Latest: Flanagan urges Stormont parties to reach agreement before tomorrow's deadline

Latest: Flanagan urges Stormont parties to reach agreement before tomorrow's deadline

Latest: Speaking from Stormont Castle after the breakdown of talks aimed at reestablishing the Northern executive, Minister for Foreign Affairs and Trade, Charlie Flanagan said: "Despite constructive engagement by all of the parties and important progress being made during these discussions, it has not yet been possible to make the necessary breakthroughs on a small number of core issues.

"...It is the strong wish of the Irish Government to see power-sharing re-established so that the interests of the people in Northern Ireland are best protected and advanced. I therefore urge the parties to avail of the remaining time available to re-engage on the few outstanding issues that divide them."

The DUP leader Arlene Foster issued a statement saying Sinn Féin behaved as if they were the only participants whose mandate mattered and "this cannot and will not be the basis for a successful outcome".

Earlier:

Talks aimed at restoring the North's power-sharing executive have broken down.

Earlier, Sinn Féin President Gerry Adams said there had been no real progress in the talks, and now Sinn Féin's leader in the assembly Michelle O'Neill (pictured) suggested they had run their course.

The party announced that it would not be nominating anyone for the positions of assembly speaker or deputy first minister tomorrow.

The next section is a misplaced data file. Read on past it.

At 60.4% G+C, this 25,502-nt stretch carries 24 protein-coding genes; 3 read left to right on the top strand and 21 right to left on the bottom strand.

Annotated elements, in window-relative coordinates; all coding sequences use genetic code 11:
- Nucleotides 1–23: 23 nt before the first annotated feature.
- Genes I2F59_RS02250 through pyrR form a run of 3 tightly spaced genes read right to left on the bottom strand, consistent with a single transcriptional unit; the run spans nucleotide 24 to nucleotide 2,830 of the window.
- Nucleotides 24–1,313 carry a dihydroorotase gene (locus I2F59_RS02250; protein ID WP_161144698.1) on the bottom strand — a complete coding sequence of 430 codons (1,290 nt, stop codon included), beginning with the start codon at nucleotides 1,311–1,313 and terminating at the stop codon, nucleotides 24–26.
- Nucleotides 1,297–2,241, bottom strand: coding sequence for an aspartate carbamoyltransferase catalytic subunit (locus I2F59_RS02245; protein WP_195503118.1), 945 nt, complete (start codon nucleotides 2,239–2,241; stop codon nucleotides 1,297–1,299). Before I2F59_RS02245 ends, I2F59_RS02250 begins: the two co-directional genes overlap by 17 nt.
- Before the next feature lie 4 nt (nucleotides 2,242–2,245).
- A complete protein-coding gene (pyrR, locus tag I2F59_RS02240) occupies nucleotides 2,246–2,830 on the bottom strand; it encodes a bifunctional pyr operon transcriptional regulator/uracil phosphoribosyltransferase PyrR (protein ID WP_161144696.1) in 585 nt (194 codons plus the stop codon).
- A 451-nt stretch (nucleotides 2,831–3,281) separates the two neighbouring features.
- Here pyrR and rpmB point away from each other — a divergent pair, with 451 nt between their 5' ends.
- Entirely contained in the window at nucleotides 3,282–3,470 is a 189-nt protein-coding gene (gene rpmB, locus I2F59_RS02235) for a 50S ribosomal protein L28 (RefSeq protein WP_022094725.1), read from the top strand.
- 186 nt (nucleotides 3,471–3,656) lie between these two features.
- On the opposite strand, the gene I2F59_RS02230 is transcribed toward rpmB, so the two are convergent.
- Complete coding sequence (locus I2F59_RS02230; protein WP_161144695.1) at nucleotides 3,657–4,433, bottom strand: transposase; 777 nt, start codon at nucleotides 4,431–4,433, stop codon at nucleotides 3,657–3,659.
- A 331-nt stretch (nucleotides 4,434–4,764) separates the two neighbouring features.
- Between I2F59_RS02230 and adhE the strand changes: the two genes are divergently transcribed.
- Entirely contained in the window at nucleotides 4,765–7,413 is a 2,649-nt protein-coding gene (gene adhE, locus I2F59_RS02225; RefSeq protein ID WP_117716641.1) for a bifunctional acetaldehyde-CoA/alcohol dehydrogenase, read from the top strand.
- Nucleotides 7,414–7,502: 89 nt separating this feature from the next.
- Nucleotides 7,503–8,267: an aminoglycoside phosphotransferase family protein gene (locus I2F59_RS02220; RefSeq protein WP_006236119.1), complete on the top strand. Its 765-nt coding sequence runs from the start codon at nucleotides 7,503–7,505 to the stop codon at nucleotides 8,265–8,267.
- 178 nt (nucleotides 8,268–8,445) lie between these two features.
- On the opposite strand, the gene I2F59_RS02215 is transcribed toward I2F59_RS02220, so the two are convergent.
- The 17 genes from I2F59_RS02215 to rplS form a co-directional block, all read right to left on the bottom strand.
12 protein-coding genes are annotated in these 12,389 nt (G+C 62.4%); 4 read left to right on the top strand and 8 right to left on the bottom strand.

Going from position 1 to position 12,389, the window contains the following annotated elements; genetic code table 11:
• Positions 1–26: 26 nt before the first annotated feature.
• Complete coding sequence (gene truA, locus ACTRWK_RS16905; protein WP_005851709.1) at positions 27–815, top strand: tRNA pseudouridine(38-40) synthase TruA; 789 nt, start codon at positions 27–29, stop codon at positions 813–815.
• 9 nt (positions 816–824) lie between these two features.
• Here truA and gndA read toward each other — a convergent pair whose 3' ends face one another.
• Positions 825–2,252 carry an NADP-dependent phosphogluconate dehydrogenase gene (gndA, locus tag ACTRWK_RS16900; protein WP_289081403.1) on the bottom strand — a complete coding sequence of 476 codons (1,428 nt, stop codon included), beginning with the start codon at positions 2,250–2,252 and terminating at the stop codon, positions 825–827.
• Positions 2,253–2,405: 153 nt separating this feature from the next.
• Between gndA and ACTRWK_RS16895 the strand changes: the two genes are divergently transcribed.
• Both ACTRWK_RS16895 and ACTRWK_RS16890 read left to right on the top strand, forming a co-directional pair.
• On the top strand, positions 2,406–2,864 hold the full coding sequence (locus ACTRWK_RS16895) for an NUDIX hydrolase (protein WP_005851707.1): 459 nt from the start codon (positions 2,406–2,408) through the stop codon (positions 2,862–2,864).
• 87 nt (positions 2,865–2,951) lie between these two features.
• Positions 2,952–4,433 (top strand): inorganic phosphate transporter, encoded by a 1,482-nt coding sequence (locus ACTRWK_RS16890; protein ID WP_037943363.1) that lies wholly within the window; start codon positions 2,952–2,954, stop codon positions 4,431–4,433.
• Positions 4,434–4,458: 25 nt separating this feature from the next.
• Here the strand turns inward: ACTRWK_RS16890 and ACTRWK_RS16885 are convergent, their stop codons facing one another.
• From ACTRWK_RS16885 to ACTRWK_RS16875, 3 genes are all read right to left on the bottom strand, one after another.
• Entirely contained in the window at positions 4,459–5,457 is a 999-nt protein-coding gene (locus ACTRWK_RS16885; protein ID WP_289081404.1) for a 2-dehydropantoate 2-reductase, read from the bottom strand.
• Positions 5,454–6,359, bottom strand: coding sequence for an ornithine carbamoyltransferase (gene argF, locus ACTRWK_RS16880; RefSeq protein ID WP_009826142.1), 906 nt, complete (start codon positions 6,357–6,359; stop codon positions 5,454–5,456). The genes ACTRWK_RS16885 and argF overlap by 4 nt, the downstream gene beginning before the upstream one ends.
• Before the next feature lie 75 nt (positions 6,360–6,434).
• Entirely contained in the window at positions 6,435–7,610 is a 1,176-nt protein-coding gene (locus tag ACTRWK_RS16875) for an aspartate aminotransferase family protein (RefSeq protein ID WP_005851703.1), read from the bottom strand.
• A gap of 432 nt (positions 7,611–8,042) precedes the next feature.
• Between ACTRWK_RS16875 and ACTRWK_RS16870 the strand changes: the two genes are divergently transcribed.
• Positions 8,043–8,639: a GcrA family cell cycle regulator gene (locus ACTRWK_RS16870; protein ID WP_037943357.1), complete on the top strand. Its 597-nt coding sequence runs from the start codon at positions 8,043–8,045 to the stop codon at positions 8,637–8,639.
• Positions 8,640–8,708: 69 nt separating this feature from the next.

Speaking in Belfast today, Michelle O’Neill said: "This talks process has run its course. Sinn Féin will not be supporting nominations for Speaker or the Executive tomorrow.

"When the extent of the (green energy scandal known as 'ash for cash') became apparent and the First Minister (Arlene Foster) refused to step aside, Martin McGuinness acted and made clear there could be no return to the status quo.

"The decision by Martin McGuinness to resign was endorsed in the election.

"The election result has transformed the political landscape. The approach of the unionist parties and the governments must reflect this change.

“We entered talks to implement what had already been agreed, to rebuild public confidence in an Executive and Assembly, operating on the basis of equality and respect and rights for all in society. This was an entirely reasonable approach.

“Sinn Féin in the talks sought the full implementation of the outstanding issues of equality and rights. The governments and the DUP have failed to step up to the plate.

“The British Government has refused to honour its responsibilities. Their objective has not been truth and healing but continued cover-up of their actions in Ireland.

“They have also set aside the democratic wishes of the people and are intent on imposing Brexit and continued austerity.

“Sinn Féin is still intent on honouring our mandate and agreements made. We want to see the institutions restored but when we said there will be no return to the status quo we meant it.”

The parties have until 4pm tomorrow to nominate first and deputy first ministers. If they do not, another snap election looks likely.

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